Opinion

The Israeli government has lasted a year; was it worth it?

Like a terminally ill patient who defies a doctor's predictions, the Bennett-Lapid government has held together for a year, and hasn’t completely destroyed what Netanyahu achieved.

Then-Prime Minister Naftali Bennett and Foreign Minister Yair Lapid at Ben-Gurion Airport, March 21, 2022. Credit: Marc Israel Sellem/POOL.
Then-Prime Minister Naftali Bennett and Foreign Minister Yair Lapid at Ben-Gurion Airport, March 21, 2022. Credit: Marc Israel Sellem/POOL.
Ariel Kahana
Ariel Kahana is a diplomatic correspondent for Israel Hayom.

Like a terminally ill patient who has defied a doctors’ predictions, the government led by Foreign Minister Yair Lapid and Prime Minister Naftali Bennett is rounding out a year in office. From the prime minister on down, the sense is that the end could come at any time. Meanwhile, willpower and miracles are keeping the patient alive, for who knows how long.

Despite these difficult political circumstances, the government is seeing not inconsiderable success. Much of it rests on former Prime Minister Benjamin Netanyahu’s time in office, like the quiet in the Gaza Strip since “Operation Guardian of the Walls,” the improved economic situation, low energy prices, Israel’s freedom of action in Syria and—according to foreign reports—Iran and of course the Abraham Accords. Lapid and Bennett have managed not to completely ruin any of these things. Here and there, they even managed to make improvements.

The enormous advantage they enjoy is a very supportive American administration. U.S. President Joe Biden, like other Western leaders—insofar as they have time for us while the war in Ukraine is going on—was and is afraid Netanyahu could come back. Popular wisdom has it that the right can make peace and the left can make war. As a result, it’s relatively easy for Bennett and Lapid to build in Judea and Samaria, approve the Jerusalem Day Flag March, stop the opening of a U.S. consulate for the Palestinians in Jerusalem, hook settlement outposts up to the electric grid and so on. With a record like that, this is no left-wing government.

But, of course, we aren’t talking about a right-wing government either. Bennett, Lapid, Defense Minister Benny Gantz and President Isaac Herzog all visited with the leaders of Egypt, Jordan, the Palestinian Authority, the UAE and others earlier this year, hoping to prevent an outbreak of violence. Maybe they naively thought this would work, but their ineffectuality led to the opposite result—a wave of horrific terrorist attacks. The roots of this wave lie in the even more serious malady of this government—its members.

When the coalition includes figures from the Muslim Brotherhood who support terrorism and “the Palestinian struggle,” reject our right to exist in Israel and oppose visits by Jews to the Temple Mount, as well as when the government allocates billions to a sector most of whose leaders don’t even see themselves as Israeli, it’s no wonder that the genie of terrorism escaped the bottle. Jewish weakness causes Arab terrorism. That’s the way it’s always been.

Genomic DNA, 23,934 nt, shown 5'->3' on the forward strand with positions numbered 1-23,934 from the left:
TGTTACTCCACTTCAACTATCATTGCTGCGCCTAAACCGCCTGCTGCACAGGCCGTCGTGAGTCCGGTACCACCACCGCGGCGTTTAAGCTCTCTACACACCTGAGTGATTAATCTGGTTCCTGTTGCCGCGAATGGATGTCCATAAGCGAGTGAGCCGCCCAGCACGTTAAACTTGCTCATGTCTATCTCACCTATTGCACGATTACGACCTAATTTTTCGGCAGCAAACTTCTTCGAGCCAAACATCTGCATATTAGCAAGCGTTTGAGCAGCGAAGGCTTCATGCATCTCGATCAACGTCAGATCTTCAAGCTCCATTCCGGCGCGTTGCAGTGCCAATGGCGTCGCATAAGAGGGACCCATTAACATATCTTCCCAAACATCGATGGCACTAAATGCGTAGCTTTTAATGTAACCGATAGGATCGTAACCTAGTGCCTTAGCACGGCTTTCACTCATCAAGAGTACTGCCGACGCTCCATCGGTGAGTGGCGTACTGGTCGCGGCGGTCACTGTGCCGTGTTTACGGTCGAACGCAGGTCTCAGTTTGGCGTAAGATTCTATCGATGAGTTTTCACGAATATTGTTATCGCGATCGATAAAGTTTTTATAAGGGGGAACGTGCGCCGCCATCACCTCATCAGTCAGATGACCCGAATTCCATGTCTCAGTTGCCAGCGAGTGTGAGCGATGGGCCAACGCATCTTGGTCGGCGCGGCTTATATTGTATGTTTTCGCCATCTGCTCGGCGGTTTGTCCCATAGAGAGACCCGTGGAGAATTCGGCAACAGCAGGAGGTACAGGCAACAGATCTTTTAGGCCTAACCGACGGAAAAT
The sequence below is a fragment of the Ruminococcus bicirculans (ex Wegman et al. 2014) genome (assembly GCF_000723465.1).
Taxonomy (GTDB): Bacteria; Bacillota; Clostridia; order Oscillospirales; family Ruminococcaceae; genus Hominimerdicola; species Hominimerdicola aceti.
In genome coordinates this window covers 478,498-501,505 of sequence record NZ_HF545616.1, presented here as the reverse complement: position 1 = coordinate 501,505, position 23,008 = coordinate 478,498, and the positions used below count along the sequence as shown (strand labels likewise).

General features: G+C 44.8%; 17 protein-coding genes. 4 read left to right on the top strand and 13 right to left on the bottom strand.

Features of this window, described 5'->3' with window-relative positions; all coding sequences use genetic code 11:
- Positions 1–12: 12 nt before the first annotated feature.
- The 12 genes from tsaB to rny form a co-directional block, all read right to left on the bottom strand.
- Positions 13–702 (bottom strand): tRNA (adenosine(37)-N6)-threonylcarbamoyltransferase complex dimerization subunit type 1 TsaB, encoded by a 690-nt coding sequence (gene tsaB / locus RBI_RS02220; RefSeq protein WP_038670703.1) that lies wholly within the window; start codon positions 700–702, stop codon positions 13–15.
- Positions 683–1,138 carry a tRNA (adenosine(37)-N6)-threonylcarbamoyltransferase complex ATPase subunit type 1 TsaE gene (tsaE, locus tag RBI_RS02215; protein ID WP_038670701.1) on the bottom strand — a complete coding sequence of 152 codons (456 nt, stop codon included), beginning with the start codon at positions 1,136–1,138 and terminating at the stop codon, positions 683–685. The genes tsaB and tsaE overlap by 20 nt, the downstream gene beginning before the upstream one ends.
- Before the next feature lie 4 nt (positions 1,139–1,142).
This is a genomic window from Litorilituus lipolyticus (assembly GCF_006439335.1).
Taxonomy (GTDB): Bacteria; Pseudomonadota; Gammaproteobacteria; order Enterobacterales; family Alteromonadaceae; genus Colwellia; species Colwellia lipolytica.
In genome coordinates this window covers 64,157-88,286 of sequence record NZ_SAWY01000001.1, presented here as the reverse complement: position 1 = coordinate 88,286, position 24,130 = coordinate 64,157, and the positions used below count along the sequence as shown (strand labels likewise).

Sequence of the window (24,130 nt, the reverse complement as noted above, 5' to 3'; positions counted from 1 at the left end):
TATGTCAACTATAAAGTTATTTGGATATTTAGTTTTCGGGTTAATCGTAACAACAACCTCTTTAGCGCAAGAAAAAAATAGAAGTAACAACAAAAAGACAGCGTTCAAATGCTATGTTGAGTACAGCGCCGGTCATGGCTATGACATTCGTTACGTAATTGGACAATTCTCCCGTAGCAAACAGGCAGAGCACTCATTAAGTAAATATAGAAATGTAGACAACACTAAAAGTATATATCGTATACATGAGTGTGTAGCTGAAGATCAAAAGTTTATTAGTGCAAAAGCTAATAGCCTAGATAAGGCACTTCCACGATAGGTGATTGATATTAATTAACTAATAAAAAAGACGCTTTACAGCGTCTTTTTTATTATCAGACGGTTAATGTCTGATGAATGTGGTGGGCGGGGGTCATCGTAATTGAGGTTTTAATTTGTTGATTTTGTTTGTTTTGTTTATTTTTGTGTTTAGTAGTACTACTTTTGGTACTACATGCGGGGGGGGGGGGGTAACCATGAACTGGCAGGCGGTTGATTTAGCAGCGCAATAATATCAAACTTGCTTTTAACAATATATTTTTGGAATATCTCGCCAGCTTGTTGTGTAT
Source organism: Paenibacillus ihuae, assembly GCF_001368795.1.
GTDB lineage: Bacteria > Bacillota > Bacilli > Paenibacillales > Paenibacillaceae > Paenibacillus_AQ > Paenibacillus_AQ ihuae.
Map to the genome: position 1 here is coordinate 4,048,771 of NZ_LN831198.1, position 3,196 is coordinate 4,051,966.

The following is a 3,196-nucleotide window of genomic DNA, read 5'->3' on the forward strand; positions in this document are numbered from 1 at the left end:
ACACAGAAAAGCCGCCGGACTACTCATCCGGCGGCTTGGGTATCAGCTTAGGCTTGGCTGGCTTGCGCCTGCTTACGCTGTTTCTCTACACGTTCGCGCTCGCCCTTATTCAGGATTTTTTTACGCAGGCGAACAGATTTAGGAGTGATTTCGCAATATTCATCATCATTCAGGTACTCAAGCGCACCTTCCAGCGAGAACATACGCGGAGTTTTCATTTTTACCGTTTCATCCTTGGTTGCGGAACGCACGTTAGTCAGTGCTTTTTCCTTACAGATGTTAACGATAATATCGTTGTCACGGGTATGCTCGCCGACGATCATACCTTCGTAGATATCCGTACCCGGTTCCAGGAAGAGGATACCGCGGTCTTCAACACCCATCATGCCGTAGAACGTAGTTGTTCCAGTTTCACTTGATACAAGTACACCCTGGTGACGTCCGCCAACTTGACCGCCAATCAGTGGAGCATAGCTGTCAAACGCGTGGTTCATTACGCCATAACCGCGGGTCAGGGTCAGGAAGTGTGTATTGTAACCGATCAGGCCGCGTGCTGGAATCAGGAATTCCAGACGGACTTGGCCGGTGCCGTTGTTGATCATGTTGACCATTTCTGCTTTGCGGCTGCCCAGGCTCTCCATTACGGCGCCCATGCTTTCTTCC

On the other hand, in light of this fundamental flaw, the current government is the first one to recognize how serious a problem the country has with Israeli-Arab governability. Glossing over the problem, which was neglected for years, is no longer an option, and that’s good. The steps taken thus far are the first ones, but they are important, for both the Jews and the Arabs.

There are other hints of positive action: raising the retirement age for women, integrating haredim into the workforce, easing regulation and imports, raising soldiers’ salaries, laying optic fibers, addressing the issue of religion and state and more.

However, many reforms have stalled and some will do harm in the long term. The cost of real estate and food is sky-high. The education minister is contributing to future generations’ illiteracy. The transportation minister is busy with politics and gender, and not in command of the field. These things are causing damage we will only feel years from now.

In terms of how the government is functioning, its report card isn’t too bad. Still, there is nothing in it to redeem this government’s original sin—the lie on which it is based.

Bennett duped his voters and his partners. He still isn’t able to look them in the eye, and he won’t be redeemed. Lapid broke the promises he made for years. All simply to oust Bibi.

Was it worth it? It doesn’t look that way. The public, according to polls, is unenthusiastic, the political crisis is still here and the country is in chaos. We can’t go on like this. But a year into this government, the opposition should learn the lesson that it apparently won’t be able to form a different government, with or without elections. The outrage at losing power is understandable. But anger, as we know, isn’t a working plan.

Ariel Kahana is Israel Hayom’s senior diplomatic commentator.

This article was originally published by Israel Hayom.

The opinions and facts presented in this article are those of the author, and neither JNS nor its partners assume any responsibility for them.
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